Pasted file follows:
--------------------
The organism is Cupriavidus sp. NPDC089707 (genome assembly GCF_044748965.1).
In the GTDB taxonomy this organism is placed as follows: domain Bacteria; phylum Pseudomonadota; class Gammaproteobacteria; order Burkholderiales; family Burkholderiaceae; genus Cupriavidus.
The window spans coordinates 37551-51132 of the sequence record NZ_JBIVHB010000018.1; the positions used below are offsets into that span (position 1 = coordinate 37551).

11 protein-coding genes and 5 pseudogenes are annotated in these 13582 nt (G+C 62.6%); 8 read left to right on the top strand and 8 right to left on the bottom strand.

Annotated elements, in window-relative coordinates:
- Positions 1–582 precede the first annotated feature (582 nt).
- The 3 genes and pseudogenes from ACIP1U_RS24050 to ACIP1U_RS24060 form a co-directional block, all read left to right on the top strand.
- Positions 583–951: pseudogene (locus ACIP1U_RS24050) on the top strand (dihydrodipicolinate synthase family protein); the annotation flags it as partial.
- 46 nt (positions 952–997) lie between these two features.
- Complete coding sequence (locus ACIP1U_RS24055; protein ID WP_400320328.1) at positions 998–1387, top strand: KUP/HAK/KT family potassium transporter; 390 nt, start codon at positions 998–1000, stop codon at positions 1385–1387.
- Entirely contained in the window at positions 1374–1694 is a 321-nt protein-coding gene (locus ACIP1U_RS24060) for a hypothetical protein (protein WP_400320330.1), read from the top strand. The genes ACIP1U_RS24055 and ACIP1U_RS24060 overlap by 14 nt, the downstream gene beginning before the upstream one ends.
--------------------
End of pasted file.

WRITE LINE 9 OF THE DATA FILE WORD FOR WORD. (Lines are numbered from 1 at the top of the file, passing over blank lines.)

- 46 nt (positions 952–997) lie between these two features.